SPCA Says “Significant Precedent” Set
19 April 2005
Court Case Affirms Duty Of Care To Animals
SPCA Says “Significant Precedent” Set By Cattle In Flood Judgment
The Royal New Zealand SPCA believes that an important legal principle has been affirmed in the case of cattle forced to swim for their lives in a Northland flood.
Last Friday, the Kaikohe District Court fined the cattle’s owners $4,000, after finding them guilty of breaching Section 10 of the 1999 Animal Welfare Act. The court also awarded $1,915 to the SPCA for expenses involved in prosecuting the case.
The court found that Bruce Riddell Jonson and Jan Dorothy Jonson had failed to move the cattle to safer pastures before the flood occurred, despite the event being “entirely foreseeable” and despite the fact that neighbouring farmers moved their stock.
Section 10 of the Animal Welfare Act requires owners and those in charge of animals to ensure that their physical health and behavioural needs are met in a manner that accords with good practice and scientific knowledge.
“The judgement affirms the duty of care that humans have towards animals, whether they be farm stock, domestic animals or any other living creatures over whom they exercise ownership or control. This is a key principle of the Animal Welfare Act,” says Robyn McDonald, National Chief Executive of the Royal New Zealand SPCA.
“The Jonson case was not one of deliberate cruelty but of carelessness and of a failure to act responsibly on the part of members of the farming community. The court has set a significant precedent concerning the treatment of such cases, by imposing a reasonably heavy fine on the accused, in accordance with the sentencing provisions of the Animal Welfare Act.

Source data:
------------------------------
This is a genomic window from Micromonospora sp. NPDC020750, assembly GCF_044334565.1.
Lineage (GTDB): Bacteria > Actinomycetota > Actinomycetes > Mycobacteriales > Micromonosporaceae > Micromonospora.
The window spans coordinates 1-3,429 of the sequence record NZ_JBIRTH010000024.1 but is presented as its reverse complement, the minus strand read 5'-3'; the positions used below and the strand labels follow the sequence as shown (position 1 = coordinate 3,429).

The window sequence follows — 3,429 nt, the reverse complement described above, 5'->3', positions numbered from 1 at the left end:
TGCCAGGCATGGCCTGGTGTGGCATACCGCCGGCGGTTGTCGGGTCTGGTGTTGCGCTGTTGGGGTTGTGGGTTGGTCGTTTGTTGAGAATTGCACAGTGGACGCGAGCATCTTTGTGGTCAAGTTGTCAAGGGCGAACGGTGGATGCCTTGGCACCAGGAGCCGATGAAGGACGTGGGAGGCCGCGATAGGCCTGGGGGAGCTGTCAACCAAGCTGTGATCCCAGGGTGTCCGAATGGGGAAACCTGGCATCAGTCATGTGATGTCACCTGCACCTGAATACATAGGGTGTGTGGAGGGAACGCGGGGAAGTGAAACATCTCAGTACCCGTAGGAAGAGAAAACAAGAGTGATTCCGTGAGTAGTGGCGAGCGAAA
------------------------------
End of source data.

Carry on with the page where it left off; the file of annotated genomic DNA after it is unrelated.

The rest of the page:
“Our legal system is based on the idea of precedent. We therefore hope that other similar cases will now be dealt with in a comparably serious manner. In recent months, judges have certainly taken a more rigorous approach to sentencing in cases brought under the Animal Welfare Act. However, that pattern is still far from uniform,” she says.
Robyn McDonald adds that there is no justification for claims by a Northland Federated Farmers spokesperson that the SPCA, is an ”urban-based” organisation and that the accused in the Jonson case suffered from “a widening gulf of understanding” between urban and rural people.
“The SPCA is active throughout New Zealand and its attitudes reflect those of the overwhelming majority of New Zealanders. Inspectors involved in rural prosecutions are normally themselves residents of country areas, as was certainly so in this latest case. The complainants in this matter were five farmers who made complaints directly to the SPCA.”
“All the SPCA asks of the courts is for the provisions and intentions of our animal welfare legislation to be upheld in convicting and sentencing offenders. The integrity of our justice system demands that there be one law for all, in matters of this sort,” she says.